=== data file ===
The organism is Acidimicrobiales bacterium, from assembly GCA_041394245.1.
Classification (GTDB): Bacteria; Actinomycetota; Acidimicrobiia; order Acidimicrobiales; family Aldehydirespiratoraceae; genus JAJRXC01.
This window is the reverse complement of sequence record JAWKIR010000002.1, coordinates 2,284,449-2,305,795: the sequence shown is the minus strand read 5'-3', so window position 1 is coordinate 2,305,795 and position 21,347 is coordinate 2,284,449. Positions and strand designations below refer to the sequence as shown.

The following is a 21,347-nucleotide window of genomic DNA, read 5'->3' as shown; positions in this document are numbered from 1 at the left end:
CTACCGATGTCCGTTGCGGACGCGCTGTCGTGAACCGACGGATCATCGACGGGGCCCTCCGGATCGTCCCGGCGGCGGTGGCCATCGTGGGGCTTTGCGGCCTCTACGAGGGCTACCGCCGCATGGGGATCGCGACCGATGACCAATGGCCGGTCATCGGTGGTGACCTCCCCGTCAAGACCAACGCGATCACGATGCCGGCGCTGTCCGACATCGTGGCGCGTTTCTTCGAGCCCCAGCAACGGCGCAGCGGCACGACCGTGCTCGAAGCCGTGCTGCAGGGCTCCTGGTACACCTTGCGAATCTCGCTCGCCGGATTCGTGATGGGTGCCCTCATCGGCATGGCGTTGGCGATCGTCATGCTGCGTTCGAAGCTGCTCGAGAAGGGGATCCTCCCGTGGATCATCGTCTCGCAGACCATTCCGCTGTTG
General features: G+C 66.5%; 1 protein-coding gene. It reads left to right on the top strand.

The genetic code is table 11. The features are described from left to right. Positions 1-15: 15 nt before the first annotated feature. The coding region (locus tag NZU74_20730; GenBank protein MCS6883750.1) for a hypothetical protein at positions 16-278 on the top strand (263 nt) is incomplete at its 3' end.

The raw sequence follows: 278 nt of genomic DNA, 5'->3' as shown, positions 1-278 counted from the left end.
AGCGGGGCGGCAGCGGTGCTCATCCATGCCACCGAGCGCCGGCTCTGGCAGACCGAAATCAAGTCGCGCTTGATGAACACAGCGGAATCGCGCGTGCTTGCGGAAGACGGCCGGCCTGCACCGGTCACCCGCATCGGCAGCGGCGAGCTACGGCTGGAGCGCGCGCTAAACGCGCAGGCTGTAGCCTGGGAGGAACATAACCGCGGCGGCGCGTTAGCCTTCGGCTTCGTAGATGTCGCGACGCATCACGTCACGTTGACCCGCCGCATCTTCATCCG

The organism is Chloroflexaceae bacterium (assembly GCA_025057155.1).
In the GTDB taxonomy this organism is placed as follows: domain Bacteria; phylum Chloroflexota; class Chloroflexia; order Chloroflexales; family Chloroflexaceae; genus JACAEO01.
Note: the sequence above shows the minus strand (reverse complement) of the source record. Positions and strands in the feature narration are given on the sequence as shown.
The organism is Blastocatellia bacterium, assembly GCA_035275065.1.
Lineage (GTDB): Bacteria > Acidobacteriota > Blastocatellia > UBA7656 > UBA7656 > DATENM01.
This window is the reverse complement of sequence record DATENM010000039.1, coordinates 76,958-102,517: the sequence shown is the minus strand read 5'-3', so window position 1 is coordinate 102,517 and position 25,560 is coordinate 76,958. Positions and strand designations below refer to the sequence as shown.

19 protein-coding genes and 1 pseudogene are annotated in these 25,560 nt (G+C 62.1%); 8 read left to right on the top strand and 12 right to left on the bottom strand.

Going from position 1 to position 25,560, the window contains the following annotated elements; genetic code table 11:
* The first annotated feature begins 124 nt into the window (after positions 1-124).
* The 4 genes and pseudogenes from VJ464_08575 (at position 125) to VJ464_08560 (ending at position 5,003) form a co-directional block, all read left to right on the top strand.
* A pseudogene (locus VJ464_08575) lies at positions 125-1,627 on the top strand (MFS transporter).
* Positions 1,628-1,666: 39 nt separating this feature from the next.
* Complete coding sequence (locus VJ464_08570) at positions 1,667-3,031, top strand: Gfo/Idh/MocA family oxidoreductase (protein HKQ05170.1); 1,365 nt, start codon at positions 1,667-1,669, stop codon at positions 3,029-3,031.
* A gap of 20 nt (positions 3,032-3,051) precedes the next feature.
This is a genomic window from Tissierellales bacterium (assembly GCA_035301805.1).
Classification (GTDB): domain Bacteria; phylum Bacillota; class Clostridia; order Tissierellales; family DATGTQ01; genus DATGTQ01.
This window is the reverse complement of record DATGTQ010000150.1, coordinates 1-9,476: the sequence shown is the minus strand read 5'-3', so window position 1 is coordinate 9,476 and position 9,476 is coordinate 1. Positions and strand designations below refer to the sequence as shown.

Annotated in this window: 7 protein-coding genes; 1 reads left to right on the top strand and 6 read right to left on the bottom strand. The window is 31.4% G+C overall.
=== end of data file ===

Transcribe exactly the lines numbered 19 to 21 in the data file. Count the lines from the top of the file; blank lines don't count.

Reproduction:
* The 4 genes and pseudogenes from VJ464_08575 (at position 125) to VJ464_08560 (ending at position 5,003) form a co-directional block, all read left to right on the top strand.
* A pseudogene (locus VJ464_08575) lies at positions 125-1,627 on the top strand (MFS transporter).
* Positions 1,628-1,666: 39 nt separating this feature from the next.